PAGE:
El Paso, a typical Wild West town in the southwestern United States near the Mexican border. It is the year 1881. For the last few months, the trains belonging to the famous railroad company, Twinnings & Co have been the target of a whole series of hold-ups and ambushes. The management of the company has decided enough is enough and they have to put an end to the raids. It has offered a reward of $15,000 for anyone who captures the leader of the gang responsible.
But no one in and around El Paso has the courage to take on the might of the bandidos, so the outlaws just keep on robbing train after train. Even the local Marshal is keeping well out of it.
It’s only when a stranger rides into town that things start to change. Bounty hunter John Cooper pays a visit to the local Twinnings & Co manager offering to end the railroad company’s problems once and for all. He gathers together a gang of his old partners and declares war on the bandidos. But during his pursuit, which will take him through half of the southwestern United States, Cooper soon discovers that on this mission nothing is quite what it seems...
Age requirements: ESRB Rating: TEEN with Animated Violence.
Minimum system requirements: Windows XP, 1 GHz Processor (1.4 GHz recommended), 256MB RAM (512 recommended), 3D graphics card compatible with DirectX 7.1 (compatible with DirectX 9 recommended), Mouse, Keyboard.
Posted on 2011-04-21 09:40:10 by Isamael:
New Mexico, 1881. A mysterious outlaw, known only as El Diablo, is terrorizing train-bound shipping in the area and you are there to stop him, because you’re just that nice, and there’s an enormous reward. It might not be the 1940’s, but the similarities to ‘Commandos’ are many and hard to overlook – If you did not like the series peculiar brandread more of stealth-based, nerve-wracking tactics and will-crushing difficulty, you can disregard the rest of this review: This game is not for you.
But if you enjoyed Commandos, or if the description above intrigues you, keep reading – Desperados is an oft-forgotten gem of the late isometric era.
You are John Cooper, a bounty hunter and gunman who, as the ending cinematics fade out, have accepted the task of tracking down an elusive train-robber for the shipping company Twinnings&Co. On this rather simple premise the game builds a story that might not be that special, but is surprisingly intricate. It winds and twists and takes you to all parts of New Mexico through a wide variety of locales and settings, and brings you along for the ride. To its credit, the level design is superb, varied and interesting, and much like in commandos, every level feels like it could have been plucked right out of a good movie and you will find yourself interrupting an ill-conceived lynching, busting out of jail, assaulting a mountain stronghold, rescuing femme fatales from paddle-steamers and all that other westerny stuff. Instead of the rather disconnected levels of Commandos, however, each of the levels in Desperados is tied closely to the narrative, introducing characters and their respective abilities, story points and quite a few plot twists in a way that feels both natural and logical.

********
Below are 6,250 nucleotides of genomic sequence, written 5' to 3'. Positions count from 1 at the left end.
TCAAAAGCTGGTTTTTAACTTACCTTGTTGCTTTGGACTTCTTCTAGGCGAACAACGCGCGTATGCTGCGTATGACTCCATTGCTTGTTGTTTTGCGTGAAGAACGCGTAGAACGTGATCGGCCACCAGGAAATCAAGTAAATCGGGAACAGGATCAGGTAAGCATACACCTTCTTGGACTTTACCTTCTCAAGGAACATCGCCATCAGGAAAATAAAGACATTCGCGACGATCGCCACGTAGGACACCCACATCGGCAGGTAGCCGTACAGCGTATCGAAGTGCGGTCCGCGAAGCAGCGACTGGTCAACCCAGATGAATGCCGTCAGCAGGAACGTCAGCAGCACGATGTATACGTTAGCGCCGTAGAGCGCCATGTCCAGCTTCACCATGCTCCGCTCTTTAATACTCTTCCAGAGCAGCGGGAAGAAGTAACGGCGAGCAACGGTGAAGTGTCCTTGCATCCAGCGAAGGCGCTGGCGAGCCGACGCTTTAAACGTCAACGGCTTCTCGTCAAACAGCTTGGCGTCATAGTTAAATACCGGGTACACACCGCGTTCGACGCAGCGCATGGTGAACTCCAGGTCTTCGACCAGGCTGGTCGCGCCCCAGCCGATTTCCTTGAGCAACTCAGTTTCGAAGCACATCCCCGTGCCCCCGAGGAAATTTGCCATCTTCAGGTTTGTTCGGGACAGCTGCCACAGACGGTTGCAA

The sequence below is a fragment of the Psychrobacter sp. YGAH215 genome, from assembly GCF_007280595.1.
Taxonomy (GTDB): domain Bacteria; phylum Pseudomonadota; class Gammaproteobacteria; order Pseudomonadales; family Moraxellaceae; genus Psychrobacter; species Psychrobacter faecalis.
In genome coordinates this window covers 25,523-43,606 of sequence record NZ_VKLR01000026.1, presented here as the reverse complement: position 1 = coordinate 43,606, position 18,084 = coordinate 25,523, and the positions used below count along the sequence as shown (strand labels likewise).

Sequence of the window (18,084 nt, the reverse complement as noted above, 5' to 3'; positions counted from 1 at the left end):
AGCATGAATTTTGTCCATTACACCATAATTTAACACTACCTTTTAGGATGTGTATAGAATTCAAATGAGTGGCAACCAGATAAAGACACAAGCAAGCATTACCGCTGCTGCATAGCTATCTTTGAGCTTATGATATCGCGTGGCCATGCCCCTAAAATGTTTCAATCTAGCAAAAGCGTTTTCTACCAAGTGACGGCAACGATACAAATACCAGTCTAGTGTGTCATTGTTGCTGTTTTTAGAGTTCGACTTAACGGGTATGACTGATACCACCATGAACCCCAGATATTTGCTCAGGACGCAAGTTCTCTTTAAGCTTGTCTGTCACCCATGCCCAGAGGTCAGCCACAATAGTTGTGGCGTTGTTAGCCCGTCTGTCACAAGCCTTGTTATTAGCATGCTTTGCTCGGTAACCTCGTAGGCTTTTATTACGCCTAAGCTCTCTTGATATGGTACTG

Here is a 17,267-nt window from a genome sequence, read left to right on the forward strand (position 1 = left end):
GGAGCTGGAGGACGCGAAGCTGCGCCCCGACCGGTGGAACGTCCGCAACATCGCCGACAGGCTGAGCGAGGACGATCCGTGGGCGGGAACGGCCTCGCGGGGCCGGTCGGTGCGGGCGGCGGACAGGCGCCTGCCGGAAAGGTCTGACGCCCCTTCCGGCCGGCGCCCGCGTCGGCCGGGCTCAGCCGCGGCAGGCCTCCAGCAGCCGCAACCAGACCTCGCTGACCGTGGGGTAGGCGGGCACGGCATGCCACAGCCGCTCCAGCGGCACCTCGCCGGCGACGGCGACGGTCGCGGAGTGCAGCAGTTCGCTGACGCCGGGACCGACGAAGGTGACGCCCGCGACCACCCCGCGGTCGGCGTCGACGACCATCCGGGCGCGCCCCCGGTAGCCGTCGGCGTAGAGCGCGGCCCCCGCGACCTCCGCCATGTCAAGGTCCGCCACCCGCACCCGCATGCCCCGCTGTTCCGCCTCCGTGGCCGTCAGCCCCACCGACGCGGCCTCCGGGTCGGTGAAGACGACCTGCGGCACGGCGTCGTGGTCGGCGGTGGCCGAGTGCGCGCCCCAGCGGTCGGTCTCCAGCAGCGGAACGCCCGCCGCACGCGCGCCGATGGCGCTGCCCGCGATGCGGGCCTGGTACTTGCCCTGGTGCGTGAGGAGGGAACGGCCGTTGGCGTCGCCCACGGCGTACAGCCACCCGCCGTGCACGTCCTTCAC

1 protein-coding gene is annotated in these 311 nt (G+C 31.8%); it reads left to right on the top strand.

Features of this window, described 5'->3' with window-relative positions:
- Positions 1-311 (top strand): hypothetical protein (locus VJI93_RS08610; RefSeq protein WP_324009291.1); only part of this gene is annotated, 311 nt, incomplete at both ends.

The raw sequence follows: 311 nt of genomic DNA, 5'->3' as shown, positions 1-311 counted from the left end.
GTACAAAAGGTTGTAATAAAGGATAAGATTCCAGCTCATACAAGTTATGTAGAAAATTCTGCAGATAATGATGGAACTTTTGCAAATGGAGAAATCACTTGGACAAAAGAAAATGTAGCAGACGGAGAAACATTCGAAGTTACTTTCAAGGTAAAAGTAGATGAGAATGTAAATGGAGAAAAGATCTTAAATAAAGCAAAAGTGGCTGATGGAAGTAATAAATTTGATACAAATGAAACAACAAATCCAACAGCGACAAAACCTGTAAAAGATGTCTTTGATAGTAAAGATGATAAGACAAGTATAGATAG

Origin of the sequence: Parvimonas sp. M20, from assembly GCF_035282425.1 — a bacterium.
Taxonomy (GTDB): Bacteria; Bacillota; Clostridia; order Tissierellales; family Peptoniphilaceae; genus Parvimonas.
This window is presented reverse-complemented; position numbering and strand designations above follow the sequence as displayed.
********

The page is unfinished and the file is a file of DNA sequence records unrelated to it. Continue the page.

With gameplay that relies on the clever use of the various skills and abilities of the characters involved, it is good that the characters are one of the game’s strongpoints, with a cast that, like the levels they frequent, are distinct, varied and interesting. From the escaped, wise-cracking slave with a penchant for explosive destruction, via the grumbling Doc McCoy, a man of science, to a young chinese orphan – the characters all have their story, and as they add their peculiar traits and abilities to the team, the difficulty (and the amount of planning you have to do) increases dramatically, but amazingly, so does the fun.
With an (for the time) advanced AI, open levels and a plethora of amusing, sneaky tricks at your disposal, It is no surprise that it might well be described as ‘Commandos in the wild west’ – but add to this a solid story, amazing level design and interesting, diverse characters with their own history, and you have a simply superb experience. There are a few cons here and there – the controls can be glitch and are not as responsive and easy as one would have liked in a game that is this hard, and the soundtrack, while fitting the theme very well, is rather sparse and repetitive after a while. In the end though, these points are far outweighed by the smart gameplay that, though you may die horribly a few times, shake your fist against the screen and curse violently – ultimately will make you feel clever, skilled and proud – which is the finest accolade I can give a game.